Sunday, June 26, 2016

NZ's demographic timebomb

These slides are from a compelling presentation made at the New Zealand Planning Institute conference in Dunedin this year. Many attendees - including me - found it very enlightening and disturbing. Up there with climate change in terms of its remorseless and over-whelming effect.
 Structural ageing was a key theme. This relates to the proportions in a given slice of population that are of child-bearing age. It requires an understanding of the different age cohorts there are in different parts of the country, and what that will mean in future years - and future generations - for the makeup of the population. This graph really tells the story of NZ's baby boomer demographic structure. It shows the changes in the proportion of different age ranges across the country over the next 10 years. Thus there will be 70% more people aged between 75 and 79, and 10% fewer people aged between 40 and 50. Analysis of these numbers leads to assessments about the numbers of births in future years less the number of deaths in those years, and to predictions of zero and negative population increase (when deaths exceed births in a community).

The population structure in different parts of New Zealand is very different. These two examples are Thames Coromandel and Hamilton. The former has the greatest proportion of older people in the population in New Zealand.
 The data in this rpesentation is largely drawn from NZ Statistics. ie it is readily available. However in my experience not a lot of attention has been focussed on it by planning and planners at territorial authority level in preparing for the future needs of communities. This may be because of the very short-term focus that predominates in New Zealand today.

This OAG comment notes that the demographic situation NZ is entering now, because of its baby boomer origins, is not a situation we have experienced before, and one we may be ill-prepared for in planning terms.

Parts of New Zealand (notably Auckland) are like Sydney and Melbourne and London - cities where 30 to 40% of the population were born overseas. Brexit has led to all sorts of analysis - one question might be why was it that 70% of voters in many inner city London suburbs voted to remain, while many outside London did not. A consideration in this analysis must be the very high proportion of Londoners who were not born in the UK. These globalisation changes present challenges. Urban areas not affected by/suffering from/benefiting from sharply increasing immigration tend to worry about the way their country is changing - "doesn't feel like home anymore...". Demographic changes in parts of New Zealand will be similar, and this graphic, and others like it, are harbingers of that future. It is a debate that needs to be had in New Zealand, and it needs to be had and settled before any consequences are immutable.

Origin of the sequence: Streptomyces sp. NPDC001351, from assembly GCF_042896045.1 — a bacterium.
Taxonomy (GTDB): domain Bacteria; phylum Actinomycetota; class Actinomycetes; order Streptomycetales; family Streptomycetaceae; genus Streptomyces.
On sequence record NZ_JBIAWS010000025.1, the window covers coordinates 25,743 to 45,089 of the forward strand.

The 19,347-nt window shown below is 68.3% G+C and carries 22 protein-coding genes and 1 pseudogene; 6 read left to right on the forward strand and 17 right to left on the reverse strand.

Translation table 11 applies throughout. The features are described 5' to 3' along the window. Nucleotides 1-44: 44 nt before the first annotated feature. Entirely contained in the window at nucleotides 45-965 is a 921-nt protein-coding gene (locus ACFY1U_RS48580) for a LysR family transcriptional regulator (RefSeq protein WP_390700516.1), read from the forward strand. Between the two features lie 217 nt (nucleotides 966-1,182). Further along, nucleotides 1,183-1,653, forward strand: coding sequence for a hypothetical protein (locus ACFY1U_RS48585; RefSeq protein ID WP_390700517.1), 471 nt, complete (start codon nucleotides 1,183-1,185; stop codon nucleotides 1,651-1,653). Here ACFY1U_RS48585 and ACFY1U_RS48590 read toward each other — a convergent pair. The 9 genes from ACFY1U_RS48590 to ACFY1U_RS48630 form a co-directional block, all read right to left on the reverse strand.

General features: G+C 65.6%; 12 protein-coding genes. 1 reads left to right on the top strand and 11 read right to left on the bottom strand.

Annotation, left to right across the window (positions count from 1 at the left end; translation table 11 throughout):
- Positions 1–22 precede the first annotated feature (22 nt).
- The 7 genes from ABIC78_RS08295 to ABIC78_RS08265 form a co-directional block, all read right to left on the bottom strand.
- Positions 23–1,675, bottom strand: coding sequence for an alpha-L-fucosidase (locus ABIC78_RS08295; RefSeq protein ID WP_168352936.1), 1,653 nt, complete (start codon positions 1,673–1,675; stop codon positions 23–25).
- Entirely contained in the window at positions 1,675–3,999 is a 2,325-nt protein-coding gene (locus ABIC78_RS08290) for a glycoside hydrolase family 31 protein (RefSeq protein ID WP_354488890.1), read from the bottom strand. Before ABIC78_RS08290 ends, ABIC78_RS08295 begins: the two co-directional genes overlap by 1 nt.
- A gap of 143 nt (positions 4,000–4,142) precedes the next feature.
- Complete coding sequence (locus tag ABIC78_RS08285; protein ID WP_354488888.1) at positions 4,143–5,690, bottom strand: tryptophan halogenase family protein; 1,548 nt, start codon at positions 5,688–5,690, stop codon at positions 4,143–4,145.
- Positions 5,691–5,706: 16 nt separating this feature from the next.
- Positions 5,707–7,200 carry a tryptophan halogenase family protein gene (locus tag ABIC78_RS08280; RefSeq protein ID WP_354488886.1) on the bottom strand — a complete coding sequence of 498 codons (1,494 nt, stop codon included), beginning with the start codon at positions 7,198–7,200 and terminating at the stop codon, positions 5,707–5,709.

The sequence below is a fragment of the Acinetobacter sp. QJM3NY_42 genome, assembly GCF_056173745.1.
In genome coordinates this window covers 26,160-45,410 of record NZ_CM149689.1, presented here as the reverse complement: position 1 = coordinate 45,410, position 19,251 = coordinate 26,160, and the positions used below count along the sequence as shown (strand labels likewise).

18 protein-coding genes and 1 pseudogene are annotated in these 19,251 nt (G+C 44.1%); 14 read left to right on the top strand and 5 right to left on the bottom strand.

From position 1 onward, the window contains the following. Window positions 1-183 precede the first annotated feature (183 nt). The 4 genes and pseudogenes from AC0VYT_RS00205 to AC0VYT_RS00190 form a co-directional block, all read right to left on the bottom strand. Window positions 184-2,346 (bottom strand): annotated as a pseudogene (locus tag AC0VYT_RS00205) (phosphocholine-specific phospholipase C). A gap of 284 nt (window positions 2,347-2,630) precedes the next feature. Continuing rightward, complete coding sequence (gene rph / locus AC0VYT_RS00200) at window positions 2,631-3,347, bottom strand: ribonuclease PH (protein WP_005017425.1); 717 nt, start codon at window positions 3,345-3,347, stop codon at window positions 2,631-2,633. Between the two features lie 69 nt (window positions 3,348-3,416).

This slide draws attention to the fact that as the age makeup of a community population changes, so too do the proportional needs and requirements that need to be met. This change is not about size and increasing numbers, but about changes in the occupancy of different age groups. Taking Thames Coromandel as an example - it has a very high proportion of people older than 65, and a low proportion of working age people.
 NZ Stats has provided maps of the changing areas of New Zealand.
 NZ Stats has tabulated population projections. Today NZ Government is primarily focused on parts of NZ that are growing strongly - in overall numbers - such as Auckland, Tauranga, Hamilton, Christchurch and Queenstown. These are the areas of NZ that are experiencing greatest net population growth and related economic activity growth. Government's $5,000 offer to relocate away from Auckland is a trivial start in countrywide demographic planning and population management.